KANSAS CITY, MISSOURI, U.S. — Prices for organic food-grade grain and soybeans in the August-September period declined from June-July, with wheat prices also down from a year ago but corn and soybeans above year-ago levels, according to Mercaris, the organic and non-GMO trading platform and market information company.
Further, in its 2018 Organic and Non-GMO Acreage Report, Mercaris said growth in organic corn and wheat acreage did not keep pace with growth in the number of organic farm operations certified by the U.S. Department of Agriculture. Soybean acreage, however, showed “robust” expansion in 2018. The USDA will not issue data on organic acreage in 2018.
Food-grain organic prices for hard red spring, hard red winter and soft red winter wheat all were down from June-July, April-May and a year ago.
“Organic hard red spring wheat prices increased slightly at the end of September, but not enough to bring an end to its generally bearish trend,” said Ryan Koory, senior economist at Mercaris.
Prices moved steadily lower since the end of the second quarter to $16.42 per bushel for the August-September period and were about $3 per bushel below the year-ago level.
“Current expectations are for significantly improved (spring wheat) yields this year,” Koory said. “However, Mercaris looks for harvested area to expand only 1% year over year.
“Organic hard red winter wheat prices have also taken on a bearish tone after a strong start to the third quarter. September saw the delivered price for organic hard red winter wheat decline to its lowest level since October 2017.”
Prices for organic food-grade soft red winter wheat averaged $9.66 per bushel in August-September, down 35¢ from June-July, down $1.26 from April-May and down 59¢ from a year ago.
Prices for organic food-grade durum were not quoted by Mercaris because trading was slow and volume was below the quotable level. Durum was quoted at $16.78 per bushel in July-August and at $9.71 per bushel a year ago.
While food-grade organic corn and soybean prices also declined from the prior two-month period, both were above year-ago levels.
“Organic corn prices pulled back below $11 per bushel in September, following an increase in contracting for new-crop corn supplies,” Koory said. “Despite the pullback, food-grade corn prices remain above year ago levels, with the majority of contracts for delivery over the next four months locked in above $10.25 per bushel.
“Mercaris has completed its 2018 Organic and Non-GMO Acreage forecast, which estimates organic producers increased harvested corn acres 2% year over year in 2018. Organic corn yield estimates are still preliminary, but current observations suggest that with gains in both acreage and yields, U.S. 2018 organic corn production is likely to expand 5% year over year.
“Organic soybeans remained close to $22 per bushel in September for the fourth month in a row. Throughout 2018 food-grade organic soybeans have carried a $1 to $2 per bushel premium over last year. Historically, we have observed food-grade organic soybeans gain about $2 per bushel over the last quarter of the year following an increase in contracting activity. Given the stability of food-grade soybean prices, and the persistence of the premium over last year’s values, Mercaris will be watching the next couple of months carefully for bullish price movement.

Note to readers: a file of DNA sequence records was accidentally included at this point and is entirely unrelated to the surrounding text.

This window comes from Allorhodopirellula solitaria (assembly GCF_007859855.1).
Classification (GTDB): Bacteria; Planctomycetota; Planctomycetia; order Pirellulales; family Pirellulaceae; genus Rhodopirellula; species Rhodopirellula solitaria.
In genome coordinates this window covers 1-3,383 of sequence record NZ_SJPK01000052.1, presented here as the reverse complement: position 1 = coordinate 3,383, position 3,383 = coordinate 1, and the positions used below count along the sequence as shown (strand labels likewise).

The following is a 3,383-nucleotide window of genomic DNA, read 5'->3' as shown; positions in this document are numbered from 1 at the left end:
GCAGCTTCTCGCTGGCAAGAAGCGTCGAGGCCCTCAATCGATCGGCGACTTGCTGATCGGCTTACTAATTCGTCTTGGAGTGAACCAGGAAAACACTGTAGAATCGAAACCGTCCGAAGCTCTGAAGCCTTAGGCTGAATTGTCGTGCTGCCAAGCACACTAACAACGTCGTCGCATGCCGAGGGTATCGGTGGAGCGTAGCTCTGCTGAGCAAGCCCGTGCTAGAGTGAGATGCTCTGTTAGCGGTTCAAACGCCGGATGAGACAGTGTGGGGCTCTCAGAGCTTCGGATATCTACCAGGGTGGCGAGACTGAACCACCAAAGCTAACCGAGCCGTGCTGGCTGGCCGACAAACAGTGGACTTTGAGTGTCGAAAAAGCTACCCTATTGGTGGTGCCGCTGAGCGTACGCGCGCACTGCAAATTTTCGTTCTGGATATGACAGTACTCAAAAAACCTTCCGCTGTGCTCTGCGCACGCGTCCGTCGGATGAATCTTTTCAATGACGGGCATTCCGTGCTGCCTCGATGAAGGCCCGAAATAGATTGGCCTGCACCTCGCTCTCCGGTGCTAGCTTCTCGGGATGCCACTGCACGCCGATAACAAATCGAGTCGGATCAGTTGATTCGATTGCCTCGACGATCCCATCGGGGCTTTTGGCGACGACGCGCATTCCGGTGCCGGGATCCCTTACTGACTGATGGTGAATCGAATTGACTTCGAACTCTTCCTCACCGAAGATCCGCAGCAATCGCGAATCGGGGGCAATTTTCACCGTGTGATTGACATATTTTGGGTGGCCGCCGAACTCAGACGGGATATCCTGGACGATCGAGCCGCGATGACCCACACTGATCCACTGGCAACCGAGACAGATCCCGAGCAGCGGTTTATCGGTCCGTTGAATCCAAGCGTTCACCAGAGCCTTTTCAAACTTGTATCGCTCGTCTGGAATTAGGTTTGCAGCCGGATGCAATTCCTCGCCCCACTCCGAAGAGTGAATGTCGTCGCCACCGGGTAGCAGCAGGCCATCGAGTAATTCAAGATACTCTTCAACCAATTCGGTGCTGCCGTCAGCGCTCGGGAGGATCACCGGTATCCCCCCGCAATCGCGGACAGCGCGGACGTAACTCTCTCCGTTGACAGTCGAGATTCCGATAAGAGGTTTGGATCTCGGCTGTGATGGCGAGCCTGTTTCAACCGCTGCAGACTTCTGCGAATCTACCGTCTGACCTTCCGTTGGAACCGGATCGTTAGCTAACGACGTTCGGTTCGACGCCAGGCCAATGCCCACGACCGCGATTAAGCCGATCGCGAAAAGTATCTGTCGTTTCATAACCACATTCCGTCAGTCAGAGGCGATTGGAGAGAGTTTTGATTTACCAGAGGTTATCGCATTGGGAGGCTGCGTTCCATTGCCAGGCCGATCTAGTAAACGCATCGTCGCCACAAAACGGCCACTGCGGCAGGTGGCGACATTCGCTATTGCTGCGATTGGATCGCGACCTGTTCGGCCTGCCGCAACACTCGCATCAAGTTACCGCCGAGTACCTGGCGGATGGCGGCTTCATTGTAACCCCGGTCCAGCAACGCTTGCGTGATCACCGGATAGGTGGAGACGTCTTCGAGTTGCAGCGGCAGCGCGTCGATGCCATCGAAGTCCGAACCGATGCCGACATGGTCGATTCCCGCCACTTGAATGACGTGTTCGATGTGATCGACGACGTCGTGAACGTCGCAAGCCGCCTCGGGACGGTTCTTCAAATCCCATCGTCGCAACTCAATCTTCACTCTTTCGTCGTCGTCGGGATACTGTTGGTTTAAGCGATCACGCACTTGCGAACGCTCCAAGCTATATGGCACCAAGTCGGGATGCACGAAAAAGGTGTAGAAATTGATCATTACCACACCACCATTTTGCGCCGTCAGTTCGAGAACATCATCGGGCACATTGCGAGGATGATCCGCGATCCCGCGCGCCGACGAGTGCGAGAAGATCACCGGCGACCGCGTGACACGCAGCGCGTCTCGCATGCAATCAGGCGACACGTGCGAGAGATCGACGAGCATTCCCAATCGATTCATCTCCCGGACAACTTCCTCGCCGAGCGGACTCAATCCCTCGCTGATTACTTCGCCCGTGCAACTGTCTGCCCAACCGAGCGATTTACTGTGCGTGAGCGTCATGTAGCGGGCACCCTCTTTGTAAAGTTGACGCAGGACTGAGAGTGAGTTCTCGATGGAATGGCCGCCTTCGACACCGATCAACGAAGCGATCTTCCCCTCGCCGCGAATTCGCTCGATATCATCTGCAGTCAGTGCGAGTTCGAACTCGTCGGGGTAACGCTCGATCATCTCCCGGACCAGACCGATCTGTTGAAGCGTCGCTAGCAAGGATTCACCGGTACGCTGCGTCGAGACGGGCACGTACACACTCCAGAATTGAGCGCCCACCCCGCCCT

“Mercaris currently expects (organic soybean) production to increase about 15% year over year, which is notable, but not necessarily enough to push prices down if buyers follow historical patterns and start shopping for soybeans over the remainder of 2018.”
In its acreage report, Mercaris said there were 17,648 U.S. farms certified as compliant with USDA National Organic Program standards for organic row crop production, representing 460 new farms and up 3% from 2017. Mercaris estimated there will be 6.505 million harvested organic acres in 2018, up 121,000 acres, or 1.9%, from 6.384 million acres last year.
“Despite an apparent slowdown in organic acreage expansion, the report as a whole presents an overwhelmingly positive picture of the organic and non-GMO markets,” Mercaris said. “Despite the slower pace of growth over 2018, organic field crop producers have continued responding to expanded consumer demand in the United States. Although the growth in organic farmland was uneven across the United States, our research showed that organic producers are working to match the growing demand for organic livestock feed.”
The acreage report indicated that states along the East coast, through the Corn Belt and through the West had the largest gains in total certified organic operations, with 430 farms added in the three regions. The Mercaris acreage report looks at organic wheat, corn, soybean, alfalfa, dry bean, pea, lentil and small grain area, as well as non-GMO corn and soybean acreage.
The report showed California had the most certified organic area at 1,257,127 acres, followed by Montana at 437,105 acres, New York at 405,710 acres, Wisconsin at 325,752 acres, Colorado at 310,339 acres and Texas at 302,246 acres.
Mercaris is a comprehensive source of market data and online trading for feed-grade and food-grade organic and non-GMO commodities based in Silver Spring, Maryland, U.S. For more information visit www.mercaris.com.